What should I do - Abusive Instructor

  1. Hi, I need some advice. I have an instructor who is repeatedly abusive. She has over 30 years of experience and constantly harasses students. If it is not done her way, then she will fail them. I don't think this is fair when students only have had maybe 5 days to learn. I don't think we should run to the dean for everything, but I don't believe students should be in a hostile environment. I can't handle the stress anymore. I know instructors have experience, I do too (a little, maybe not 20 years), but I know things aren't done in the real world as they are done in nursing school. I know to do things by the book in nursing school, however, I know it's not fair. Whatever.

    This instructor is betraying (sorry, for lack of a better word), 'she knows but does't tell'. I don't believe new and innocent students should be exposed to that. Students with good intentions and maybe with awkward techniques, be exposed to that evil. I want to go to the dean (or whoever) for harassment. She has favorites so I don't think students have a fair shot. Maybe take other legal measures. I am putting effort in to this. Should I just withdraw? What are the consequences of all this?
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  2. 56 Comments

  3. by   Rocknurse
    I'm saying this in the nicest way I know how, and without malice. Suck it up, buttercup. It's not fair. Nothing is fair. In time you will find this out. Head down, chin up, do what you're told and do what is required. Nursing school makes an adult of you. Nursing is tough. At least this way you'll experience that before you get to a floor. There are lessons to be learned here. Use them well and try your hardest. Don't take it personally. Your professor has probably taught a million students just like you, and will teach a million more. Just trust in the process.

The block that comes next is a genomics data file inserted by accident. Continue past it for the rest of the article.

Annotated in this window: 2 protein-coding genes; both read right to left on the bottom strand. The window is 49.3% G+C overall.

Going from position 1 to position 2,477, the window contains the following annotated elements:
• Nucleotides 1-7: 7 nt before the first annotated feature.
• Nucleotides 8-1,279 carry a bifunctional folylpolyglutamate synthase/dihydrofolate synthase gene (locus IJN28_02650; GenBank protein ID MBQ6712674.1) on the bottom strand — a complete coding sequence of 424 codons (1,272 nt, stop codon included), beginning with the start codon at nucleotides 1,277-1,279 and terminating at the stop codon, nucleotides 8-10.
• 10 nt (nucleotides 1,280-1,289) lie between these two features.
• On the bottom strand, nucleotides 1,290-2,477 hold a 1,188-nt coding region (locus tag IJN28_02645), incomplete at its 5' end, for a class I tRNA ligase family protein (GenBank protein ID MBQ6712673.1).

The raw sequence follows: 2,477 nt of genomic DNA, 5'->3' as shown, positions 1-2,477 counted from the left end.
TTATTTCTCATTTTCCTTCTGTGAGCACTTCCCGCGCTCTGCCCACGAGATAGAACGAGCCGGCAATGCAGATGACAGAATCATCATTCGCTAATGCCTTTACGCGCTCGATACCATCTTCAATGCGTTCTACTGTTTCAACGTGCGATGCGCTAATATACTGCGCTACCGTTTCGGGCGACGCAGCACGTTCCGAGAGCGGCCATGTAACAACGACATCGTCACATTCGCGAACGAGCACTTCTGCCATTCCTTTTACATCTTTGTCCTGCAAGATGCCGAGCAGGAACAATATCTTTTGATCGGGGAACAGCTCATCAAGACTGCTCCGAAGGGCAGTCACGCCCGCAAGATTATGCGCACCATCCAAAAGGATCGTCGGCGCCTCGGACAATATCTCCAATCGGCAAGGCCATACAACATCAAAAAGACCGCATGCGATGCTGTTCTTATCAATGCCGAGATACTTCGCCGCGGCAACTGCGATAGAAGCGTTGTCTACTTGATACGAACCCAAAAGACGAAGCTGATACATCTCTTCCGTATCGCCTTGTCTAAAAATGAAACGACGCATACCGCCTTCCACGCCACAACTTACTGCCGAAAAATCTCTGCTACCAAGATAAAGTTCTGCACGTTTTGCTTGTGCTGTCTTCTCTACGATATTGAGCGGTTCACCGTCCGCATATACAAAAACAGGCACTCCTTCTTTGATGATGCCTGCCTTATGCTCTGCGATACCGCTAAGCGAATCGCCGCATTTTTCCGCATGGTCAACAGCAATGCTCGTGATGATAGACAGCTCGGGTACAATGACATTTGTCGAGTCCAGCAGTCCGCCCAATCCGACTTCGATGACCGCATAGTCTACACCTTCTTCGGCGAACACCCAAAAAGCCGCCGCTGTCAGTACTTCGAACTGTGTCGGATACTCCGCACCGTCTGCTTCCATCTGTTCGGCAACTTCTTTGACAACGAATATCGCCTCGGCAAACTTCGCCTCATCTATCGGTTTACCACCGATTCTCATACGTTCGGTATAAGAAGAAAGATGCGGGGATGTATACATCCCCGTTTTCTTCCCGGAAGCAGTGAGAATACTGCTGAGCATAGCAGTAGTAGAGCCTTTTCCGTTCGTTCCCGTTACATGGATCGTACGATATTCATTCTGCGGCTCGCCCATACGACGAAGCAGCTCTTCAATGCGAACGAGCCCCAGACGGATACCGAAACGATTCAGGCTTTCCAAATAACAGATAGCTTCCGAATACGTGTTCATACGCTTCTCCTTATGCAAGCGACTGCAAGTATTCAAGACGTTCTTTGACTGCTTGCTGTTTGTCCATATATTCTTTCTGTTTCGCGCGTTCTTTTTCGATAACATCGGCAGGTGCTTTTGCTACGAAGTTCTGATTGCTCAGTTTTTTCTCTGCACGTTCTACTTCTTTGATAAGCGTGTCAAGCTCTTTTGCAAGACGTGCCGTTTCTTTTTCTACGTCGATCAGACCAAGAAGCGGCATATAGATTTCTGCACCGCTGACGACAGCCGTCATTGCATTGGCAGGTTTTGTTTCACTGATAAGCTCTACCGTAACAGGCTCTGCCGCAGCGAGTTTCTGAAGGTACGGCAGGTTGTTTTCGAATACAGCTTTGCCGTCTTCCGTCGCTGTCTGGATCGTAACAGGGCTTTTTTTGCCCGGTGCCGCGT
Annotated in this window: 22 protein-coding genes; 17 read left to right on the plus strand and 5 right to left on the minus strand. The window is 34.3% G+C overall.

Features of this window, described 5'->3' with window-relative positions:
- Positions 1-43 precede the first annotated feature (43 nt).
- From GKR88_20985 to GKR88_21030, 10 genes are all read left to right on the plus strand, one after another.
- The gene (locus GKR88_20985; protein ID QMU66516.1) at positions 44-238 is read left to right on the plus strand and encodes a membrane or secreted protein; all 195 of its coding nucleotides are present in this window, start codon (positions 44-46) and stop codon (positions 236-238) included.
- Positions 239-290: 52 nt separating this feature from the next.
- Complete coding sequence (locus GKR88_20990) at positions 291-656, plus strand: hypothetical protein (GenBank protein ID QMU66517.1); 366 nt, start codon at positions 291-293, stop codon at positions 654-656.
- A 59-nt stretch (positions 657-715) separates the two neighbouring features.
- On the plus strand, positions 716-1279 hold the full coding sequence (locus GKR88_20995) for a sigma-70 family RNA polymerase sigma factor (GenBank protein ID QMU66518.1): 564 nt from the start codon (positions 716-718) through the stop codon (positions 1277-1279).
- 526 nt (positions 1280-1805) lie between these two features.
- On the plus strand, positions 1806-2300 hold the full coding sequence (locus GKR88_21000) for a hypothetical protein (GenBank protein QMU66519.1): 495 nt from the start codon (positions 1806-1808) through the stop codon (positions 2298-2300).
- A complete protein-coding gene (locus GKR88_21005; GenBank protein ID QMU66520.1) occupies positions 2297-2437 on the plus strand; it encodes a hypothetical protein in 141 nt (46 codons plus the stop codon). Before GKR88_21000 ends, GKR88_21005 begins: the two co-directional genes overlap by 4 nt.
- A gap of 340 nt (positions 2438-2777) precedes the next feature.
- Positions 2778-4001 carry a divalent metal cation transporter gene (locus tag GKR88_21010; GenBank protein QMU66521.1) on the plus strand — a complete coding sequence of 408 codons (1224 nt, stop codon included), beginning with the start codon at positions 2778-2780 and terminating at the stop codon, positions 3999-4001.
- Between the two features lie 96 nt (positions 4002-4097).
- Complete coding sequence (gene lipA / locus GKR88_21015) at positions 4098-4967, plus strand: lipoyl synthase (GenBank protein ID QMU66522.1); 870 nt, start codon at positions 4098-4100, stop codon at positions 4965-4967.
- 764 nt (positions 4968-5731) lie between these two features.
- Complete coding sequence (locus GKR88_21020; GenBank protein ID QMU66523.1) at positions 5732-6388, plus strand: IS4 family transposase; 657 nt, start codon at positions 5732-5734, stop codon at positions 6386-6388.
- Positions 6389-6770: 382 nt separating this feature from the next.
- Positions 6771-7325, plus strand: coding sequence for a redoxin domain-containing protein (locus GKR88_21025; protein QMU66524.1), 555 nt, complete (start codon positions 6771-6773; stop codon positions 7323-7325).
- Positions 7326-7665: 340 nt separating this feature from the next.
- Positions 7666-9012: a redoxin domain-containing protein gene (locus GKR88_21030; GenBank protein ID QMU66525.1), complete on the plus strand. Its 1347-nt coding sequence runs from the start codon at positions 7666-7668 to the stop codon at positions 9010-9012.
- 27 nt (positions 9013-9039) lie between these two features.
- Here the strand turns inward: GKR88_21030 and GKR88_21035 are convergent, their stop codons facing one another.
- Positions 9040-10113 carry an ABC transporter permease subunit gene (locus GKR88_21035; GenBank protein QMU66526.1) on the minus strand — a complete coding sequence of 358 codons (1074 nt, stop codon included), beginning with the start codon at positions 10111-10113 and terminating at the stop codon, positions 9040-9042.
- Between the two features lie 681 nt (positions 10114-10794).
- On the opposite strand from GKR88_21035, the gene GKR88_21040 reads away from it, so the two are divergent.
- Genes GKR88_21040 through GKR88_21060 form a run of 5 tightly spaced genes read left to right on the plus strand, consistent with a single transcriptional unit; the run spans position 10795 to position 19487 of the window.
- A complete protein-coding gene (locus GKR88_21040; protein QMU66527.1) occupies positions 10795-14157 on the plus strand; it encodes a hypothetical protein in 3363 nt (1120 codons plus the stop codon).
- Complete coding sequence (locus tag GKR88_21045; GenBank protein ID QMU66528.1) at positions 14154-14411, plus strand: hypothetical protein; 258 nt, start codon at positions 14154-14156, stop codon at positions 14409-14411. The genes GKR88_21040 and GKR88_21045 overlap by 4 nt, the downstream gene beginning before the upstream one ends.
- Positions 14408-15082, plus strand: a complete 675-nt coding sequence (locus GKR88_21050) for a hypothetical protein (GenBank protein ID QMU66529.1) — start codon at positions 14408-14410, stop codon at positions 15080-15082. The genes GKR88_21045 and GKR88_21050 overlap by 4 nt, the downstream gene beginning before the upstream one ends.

4. by   fibroblast
    Quote from Rocknurse
    I'm saying this in the nicest way I know how, and without malice. Suck it up, buttercup. It's not fair. Nothing is fair. In time you will find this out. Head down, chin up, do what you're told and do what is required. Nursing school makes an adult of you. Nursing is tough. At least this way you'll experience that before you get to a floor. There are lessons to be learned here. Use them well and try your hardest. Don't take it personally. Your professor has probably taught a million students just like you, and will teach a million more. Just trust in the process.
    Sorry, it's nurses like you that I don't want to deal with. That attitude is precisely what I don't find attractive. To me that is what nursing has become. A profession that nurses 'lack compassion to other's'. I fear that your 'patients' have an personal issue or medical trauma, you may not respond in professional way. Poor patients! Nurses have become heartless, just as you have responded. Please refrain from responding to my posts if you can't make a better assessment.
    Last edit by fibroblast on Mar 24
  5. by   Rocknurse
    Quote from fibroblast
    Sorry, it's nurses like you that I don't want to deal with. That attitude is precisely what I don't find attractive. To me that is what nursing has become. A profession that nurses 'lack compassion to other's'. I fear that your 'patients' have an personal issue or medical trauma, you may not respond in professional way. Poor patients! Nurses have become heartless, just as you have responded. Please refrain from responding to my posts if you can't make a better assessment.
    Really? You call my professionalism into question because you don't hear what you want to hear? Lol. Ok then. My 25 year career is not worried by your opinion of it in the least. Good luck in school.
  6. by   AnnPerkins
    Quote from fibroblast